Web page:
Published May 1st, 2019 at 12:39 PM
A giraffe couple, necks wrapped like vines, peer over the storefronts. Hippos, one with its mouth agape, rise from the tiled pond between shops. A lion and a zebra are roommates on an animal-filled ark in front of Macy’s.
In the 1960s, 30 life-sized sculptures stood at the entrance of a once-popular Kansas City, Missouri, mall—The Landing Shopping Center on Troost Avenue. Shiny, cement animals punctuated the outdoor mall and converted an otherwise ordinary shopping place into an extraordinary child’s playground.
But why do people – almost 60 years later – keep asking each other or writing about it in local history Facebook groups?
“This was one of the first malls in Kansas City south of the Plaza and extremely popular in its day,” Richard Miller wrote in an email to Flatland.
Miller is one of three Kansas Citians that asked curiousKC about the sculptures. He wanted to learn more about the history behind the art, while the other two (who wish to remain anonymous) wondered where they are today.
“It’s something that really meant a lot to people,” said Ann McFerrin, who was once one of those kids at The Landing and is now an archivist at the Parks and Recreation Department. “They were meant for kids, created to have interaction with the kids.”
A Pioneer on The Plains
Kansas City-area artist Jac T Bowen wanted to make sculptures that kids could climb.
J.C. Nichols Co. had commissioned the renowned sculptor and painter to create something for a new mall slated to open in 1960. Bowen sketched. And sketched. Then he bent pieces of wire into shapes of animals and smattered the frame with paper mache. But paper mache isn’t for climbing.
Cement and fiberglass proved sturdier. Bowen added wire, deer hair and finished it all off with paint.
“Whimsical, colorful and humorous, the animals provided high adventure and the thrill of exploration for a generation of little ones,” reads a note in “Jac T Bowen: A Kansas City Artist,” a book penned by his niece, Marybeth Lake.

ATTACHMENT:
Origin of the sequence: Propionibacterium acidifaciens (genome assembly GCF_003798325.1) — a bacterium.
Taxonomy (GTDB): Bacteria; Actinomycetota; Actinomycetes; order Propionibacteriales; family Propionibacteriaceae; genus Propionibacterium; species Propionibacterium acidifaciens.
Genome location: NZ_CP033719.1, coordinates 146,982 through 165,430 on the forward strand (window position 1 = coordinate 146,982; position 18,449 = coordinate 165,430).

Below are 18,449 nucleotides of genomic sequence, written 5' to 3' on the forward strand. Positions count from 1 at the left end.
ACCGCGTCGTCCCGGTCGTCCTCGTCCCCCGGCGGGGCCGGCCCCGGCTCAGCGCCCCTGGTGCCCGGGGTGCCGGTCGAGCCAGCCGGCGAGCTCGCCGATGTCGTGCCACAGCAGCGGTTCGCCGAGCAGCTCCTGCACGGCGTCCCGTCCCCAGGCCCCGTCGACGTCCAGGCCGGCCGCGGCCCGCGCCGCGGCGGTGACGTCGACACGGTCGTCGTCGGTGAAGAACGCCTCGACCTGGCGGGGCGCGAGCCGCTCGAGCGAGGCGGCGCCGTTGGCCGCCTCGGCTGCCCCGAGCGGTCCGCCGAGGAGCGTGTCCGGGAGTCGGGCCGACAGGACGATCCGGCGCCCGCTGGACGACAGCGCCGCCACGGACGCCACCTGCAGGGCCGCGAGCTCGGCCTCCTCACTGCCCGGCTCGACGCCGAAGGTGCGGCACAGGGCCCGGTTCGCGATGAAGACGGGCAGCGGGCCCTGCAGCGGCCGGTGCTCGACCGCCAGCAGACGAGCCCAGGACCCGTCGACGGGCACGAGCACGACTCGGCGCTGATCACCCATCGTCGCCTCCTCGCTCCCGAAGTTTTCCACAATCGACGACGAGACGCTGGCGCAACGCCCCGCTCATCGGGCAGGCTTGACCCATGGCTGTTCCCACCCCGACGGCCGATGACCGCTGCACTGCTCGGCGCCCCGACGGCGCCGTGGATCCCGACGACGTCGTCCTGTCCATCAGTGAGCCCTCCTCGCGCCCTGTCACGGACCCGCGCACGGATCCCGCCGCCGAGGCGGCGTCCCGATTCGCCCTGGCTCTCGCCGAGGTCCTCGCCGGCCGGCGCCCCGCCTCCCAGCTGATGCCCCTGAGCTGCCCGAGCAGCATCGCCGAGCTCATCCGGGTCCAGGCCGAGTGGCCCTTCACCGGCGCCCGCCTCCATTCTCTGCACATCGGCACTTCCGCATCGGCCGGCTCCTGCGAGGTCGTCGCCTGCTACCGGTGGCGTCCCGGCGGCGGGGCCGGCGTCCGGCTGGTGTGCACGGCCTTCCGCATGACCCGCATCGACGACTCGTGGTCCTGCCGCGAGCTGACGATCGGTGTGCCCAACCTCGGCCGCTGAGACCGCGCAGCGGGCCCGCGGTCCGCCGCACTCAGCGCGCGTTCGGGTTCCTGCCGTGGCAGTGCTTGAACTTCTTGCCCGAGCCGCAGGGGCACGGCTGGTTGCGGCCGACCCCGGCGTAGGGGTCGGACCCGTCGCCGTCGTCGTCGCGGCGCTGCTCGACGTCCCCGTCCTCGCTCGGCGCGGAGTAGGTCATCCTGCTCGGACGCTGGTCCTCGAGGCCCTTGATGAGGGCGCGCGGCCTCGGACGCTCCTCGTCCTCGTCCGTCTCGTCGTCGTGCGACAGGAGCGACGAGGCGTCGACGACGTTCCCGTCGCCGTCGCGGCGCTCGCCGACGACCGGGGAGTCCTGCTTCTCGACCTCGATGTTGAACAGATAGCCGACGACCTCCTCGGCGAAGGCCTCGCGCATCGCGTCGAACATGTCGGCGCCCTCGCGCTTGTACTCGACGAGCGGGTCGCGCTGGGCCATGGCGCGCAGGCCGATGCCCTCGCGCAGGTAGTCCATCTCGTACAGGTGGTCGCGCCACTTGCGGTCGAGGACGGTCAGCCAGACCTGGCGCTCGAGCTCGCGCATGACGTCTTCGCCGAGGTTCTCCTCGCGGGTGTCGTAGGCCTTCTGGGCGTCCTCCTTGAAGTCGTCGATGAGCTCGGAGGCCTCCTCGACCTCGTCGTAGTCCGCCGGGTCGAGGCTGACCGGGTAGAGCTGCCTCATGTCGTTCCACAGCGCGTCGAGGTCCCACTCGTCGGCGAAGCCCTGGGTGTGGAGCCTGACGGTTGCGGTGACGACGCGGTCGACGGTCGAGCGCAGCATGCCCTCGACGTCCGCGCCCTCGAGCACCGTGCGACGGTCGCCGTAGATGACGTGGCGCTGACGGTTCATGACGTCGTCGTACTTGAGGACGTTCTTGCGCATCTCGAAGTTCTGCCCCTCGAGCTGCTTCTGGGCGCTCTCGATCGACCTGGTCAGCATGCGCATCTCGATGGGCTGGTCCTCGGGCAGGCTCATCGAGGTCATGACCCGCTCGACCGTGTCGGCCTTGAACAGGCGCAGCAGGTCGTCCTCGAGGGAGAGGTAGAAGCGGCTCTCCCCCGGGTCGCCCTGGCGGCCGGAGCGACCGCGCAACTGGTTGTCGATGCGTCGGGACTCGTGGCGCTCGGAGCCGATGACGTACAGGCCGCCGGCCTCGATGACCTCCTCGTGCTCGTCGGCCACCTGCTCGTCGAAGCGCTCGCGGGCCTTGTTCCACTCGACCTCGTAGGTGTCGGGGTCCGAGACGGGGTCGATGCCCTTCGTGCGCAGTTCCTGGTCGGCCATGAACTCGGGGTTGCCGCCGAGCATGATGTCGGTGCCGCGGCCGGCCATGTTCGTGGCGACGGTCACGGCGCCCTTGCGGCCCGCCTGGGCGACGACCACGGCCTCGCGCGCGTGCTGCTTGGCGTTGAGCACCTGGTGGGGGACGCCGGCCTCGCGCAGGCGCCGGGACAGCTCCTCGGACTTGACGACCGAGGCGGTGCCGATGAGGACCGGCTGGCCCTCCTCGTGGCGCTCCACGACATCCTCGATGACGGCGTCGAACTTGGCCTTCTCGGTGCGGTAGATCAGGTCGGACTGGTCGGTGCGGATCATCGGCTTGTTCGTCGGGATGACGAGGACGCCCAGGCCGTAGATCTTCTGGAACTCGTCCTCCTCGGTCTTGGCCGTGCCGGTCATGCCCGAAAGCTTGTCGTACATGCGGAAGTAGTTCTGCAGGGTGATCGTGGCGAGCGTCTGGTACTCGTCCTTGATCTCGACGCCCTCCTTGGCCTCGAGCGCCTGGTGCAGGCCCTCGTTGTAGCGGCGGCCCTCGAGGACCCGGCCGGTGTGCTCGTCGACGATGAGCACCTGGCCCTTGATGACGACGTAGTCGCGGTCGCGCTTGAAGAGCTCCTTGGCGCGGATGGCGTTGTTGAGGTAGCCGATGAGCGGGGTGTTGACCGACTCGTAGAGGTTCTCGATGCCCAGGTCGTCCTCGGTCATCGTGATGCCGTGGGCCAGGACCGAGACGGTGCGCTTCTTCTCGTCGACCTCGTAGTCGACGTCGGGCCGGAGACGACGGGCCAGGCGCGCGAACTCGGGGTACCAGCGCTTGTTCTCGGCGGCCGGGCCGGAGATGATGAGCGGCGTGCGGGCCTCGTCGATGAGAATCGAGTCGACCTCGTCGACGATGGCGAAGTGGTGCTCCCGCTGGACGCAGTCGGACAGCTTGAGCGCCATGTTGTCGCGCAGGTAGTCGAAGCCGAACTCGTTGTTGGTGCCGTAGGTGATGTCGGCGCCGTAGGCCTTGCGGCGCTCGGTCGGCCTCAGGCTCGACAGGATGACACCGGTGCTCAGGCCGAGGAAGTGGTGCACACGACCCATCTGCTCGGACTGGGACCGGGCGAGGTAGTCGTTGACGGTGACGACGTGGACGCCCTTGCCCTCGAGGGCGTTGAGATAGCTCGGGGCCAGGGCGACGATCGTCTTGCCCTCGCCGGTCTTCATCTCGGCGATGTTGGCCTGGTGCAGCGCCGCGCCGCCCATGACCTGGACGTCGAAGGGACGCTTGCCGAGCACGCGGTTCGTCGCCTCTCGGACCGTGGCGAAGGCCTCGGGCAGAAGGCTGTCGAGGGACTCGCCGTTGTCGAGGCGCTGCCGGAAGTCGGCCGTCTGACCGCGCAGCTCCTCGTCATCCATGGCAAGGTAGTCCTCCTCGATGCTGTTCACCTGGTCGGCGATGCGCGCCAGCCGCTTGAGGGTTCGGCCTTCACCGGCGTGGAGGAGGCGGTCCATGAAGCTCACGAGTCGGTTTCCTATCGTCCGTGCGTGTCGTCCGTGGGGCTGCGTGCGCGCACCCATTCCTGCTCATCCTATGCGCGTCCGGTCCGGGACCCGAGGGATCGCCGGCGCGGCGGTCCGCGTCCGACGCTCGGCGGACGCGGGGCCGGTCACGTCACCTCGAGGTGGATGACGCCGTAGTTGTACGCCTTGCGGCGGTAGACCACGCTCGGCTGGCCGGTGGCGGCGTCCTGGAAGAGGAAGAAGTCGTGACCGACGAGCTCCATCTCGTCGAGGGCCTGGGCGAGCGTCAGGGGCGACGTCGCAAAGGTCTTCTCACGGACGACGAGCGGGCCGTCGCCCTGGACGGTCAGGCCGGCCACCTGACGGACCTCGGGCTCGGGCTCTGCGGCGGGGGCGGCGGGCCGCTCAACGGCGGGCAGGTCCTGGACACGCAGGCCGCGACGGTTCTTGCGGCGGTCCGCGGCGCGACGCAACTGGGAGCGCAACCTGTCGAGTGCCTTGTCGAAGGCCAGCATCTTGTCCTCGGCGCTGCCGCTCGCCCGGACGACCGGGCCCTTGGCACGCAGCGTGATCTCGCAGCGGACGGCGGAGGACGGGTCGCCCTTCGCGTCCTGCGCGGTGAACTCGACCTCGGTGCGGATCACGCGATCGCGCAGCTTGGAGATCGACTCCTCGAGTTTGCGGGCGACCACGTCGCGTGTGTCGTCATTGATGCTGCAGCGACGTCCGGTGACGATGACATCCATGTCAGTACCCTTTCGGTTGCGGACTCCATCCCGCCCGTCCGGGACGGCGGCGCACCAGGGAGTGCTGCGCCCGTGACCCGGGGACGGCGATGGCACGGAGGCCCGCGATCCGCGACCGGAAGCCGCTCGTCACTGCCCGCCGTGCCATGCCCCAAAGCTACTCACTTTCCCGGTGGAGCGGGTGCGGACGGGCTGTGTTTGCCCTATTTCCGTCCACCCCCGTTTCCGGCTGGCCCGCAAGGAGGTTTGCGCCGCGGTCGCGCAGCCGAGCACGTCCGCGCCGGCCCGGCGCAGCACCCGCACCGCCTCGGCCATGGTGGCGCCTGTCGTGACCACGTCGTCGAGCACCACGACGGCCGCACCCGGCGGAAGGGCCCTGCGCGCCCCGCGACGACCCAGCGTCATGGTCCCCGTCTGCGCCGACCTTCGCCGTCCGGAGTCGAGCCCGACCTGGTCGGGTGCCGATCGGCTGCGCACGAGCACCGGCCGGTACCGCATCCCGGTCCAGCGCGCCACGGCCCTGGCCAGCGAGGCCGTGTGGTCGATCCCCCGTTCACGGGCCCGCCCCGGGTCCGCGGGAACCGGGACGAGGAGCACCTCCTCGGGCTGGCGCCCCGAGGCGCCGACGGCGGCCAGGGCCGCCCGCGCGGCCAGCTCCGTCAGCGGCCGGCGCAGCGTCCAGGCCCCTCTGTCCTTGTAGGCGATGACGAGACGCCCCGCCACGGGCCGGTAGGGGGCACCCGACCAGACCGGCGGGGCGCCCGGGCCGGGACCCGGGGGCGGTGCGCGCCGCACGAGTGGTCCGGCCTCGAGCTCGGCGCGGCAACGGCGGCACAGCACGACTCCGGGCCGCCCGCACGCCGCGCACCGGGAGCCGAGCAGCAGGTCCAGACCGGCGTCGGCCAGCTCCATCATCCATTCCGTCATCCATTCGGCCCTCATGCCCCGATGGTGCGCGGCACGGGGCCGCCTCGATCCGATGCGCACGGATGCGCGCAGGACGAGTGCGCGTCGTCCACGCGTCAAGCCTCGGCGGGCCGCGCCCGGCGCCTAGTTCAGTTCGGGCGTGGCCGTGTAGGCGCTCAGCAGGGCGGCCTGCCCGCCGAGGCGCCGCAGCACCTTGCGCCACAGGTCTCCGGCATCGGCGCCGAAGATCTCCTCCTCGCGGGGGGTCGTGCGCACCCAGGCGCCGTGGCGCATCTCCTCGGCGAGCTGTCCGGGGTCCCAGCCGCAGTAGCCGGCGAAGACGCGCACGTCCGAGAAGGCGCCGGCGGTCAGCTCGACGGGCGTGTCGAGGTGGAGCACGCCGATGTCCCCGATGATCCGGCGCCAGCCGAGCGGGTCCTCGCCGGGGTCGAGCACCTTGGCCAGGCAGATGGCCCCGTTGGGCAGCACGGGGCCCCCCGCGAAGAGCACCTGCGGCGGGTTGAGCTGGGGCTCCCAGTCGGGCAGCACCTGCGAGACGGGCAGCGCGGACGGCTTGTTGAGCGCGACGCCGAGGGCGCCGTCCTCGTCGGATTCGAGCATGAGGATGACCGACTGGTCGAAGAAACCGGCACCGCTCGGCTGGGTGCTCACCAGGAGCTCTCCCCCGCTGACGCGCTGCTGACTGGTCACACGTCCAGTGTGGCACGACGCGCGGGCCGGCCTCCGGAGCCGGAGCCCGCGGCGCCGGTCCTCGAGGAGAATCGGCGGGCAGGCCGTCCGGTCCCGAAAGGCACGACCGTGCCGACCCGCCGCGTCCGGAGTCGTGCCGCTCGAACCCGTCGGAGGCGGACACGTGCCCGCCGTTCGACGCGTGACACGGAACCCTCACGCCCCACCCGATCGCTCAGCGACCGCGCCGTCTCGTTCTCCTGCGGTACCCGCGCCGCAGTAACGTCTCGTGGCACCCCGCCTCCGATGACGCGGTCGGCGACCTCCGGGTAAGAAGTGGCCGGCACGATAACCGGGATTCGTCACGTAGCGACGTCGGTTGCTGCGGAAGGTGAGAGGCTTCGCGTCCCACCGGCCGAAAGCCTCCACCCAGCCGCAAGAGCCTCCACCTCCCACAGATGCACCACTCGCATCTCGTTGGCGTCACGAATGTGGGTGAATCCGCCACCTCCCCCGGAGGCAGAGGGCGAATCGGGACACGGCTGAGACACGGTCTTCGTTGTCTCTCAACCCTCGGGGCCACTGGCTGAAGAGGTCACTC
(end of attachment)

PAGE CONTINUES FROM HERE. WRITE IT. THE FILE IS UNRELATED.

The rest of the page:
Bowen was a jack of all mediums—paint, mosaics, sculptures and more. He was perhaps most famous for his iron relief ‘Sheaves of Wheat’ on the Board of Trade building. A 1961 article in The Kansas City Star describes Bowen’s work as more “true-to-life than Walt Disney’s creations, but they are no less whimsical and appealing.”
The animals were almost life-sized, so in many cases – cue the giraffes – the artist had to move the sculptures from his home studio to an underground studio that had once been a nightclub on 48th and Oak.
The overarching theme paid homage to the historical significance of Westport Landing, where settlers met to buy and trade. The boat in the sculpture, carrying the Missouri Tiger and the Kansas Jayhawk, was a reinterpretation of Noah’s Ark as a Missouri paddle boat.
The Sculpture Plot Thickens
The sculptures were removed during a remodel in 1970 and thought to have been donated to the city’s Parks and Recreation Department.
The plan was to ship them off to the Kansas City Zoo. That day came and the colorful animal sculptures were given a colorful adieu.
Balloons dotted the skies as kindergarteners waved “bye” with one hand and held their chocolate chip cookies and popcorn in the other. The children looked on as the sculptures rode away in the large trucks.
But then the sculptures disappeared.
Kansas City Zoo officials say that despite the ceremonial adieu, the sculptures never arrived. The Star did report that some of the animals made guest appearances during Easter events.
“‘Where are the animal sculptures?’ is a recurring (question) because they were ‘crowd favorites’,” Kenneth Lee, docent and the Kansas City Zoo’s unofficial historian wrote in an email. Lee added that Bowen’s niece searched for them some years ago without success.
Lee said he only knew what happened to the ark. It was in such bad condition that it was destroyed. Ann Day, the education reservations and resources supervisor at the Kansas City Zoo, confirmed what Lee told Flatland.
Flatland tried to find clues by rummaging through three boxes full of letters, photos, biographies, newspaper clippings and old pamphlets at multiple libraries and archives in town. We popped in the Kansas City Art Institute where Bowen once taught, the State Historical Society, and gathered tips from one of the anonymous question askers. She was hopeful we could find their whereabouts.
But the Parks and Recreation Department’s McFerrin isn’t so sure the animals are still with us.
“Considering the age they would have been, they’ve probably gone to animal heaven. Not real animal heaven. Fake animal heaven,” McFerrin said.
Will we ever see the animals from The Landing again? We turn to you, dear Flatland readers.
Any inkling as to where the animal sculptures might be? Any animal sculpture sightings? Whatever hint you might have, drop us a line.
As far as Flatland is concerned, the case is still open.
—Vicky Diaz-Camacho is the community reporter for Kansas City PBS and can be reached at firstname.lastname@example.org
Correction: An earlier version of this article misreported that Warren Watkins Jr. is Bruce Watkins’ son. This article has been updated to reflect that Warren Jr. is Bruce Watkins’ nephew.